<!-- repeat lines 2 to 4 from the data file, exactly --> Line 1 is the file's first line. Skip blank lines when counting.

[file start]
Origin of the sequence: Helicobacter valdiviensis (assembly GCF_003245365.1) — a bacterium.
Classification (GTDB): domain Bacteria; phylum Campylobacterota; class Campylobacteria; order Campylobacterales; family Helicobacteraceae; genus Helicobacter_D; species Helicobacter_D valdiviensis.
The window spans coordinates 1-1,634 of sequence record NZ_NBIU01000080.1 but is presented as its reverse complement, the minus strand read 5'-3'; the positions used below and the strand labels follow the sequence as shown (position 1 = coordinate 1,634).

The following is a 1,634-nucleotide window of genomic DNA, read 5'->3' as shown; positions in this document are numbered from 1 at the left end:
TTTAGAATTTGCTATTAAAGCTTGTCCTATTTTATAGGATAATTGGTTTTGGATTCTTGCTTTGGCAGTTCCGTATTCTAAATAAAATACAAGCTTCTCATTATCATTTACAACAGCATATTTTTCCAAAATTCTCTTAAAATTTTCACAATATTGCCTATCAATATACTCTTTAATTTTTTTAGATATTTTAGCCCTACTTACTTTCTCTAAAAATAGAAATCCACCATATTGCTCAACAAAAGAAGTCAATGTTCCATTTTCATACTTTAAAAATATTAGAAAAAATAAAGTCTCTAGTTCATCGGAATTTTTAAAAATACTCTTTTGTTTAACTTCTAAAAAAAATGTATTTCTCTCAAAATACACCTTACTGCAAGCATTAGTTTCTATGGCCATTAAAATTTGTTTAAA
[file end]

Classification (GTDB): domain Bacteria; phylum Campylobacterota; class Campylobacteria; order Campylobacterales; family Helicobacteraceae; genus Helicobacter_D; species Helicobacter_D valdiviensis.
The window spans coordinates 1-1,634 of sequence record NZ_NBIU01000080.1 but is presented as its reverse complement, the minus strand read 5'-3'; the positions used below and the strand labels follow the sequence as shown (position 1 = coordinate 1,634).

The following is a 1,634-nucleotide window of genomic DNA, read 5'->3' as shown; positions in this document are numbered from 1 at the left end: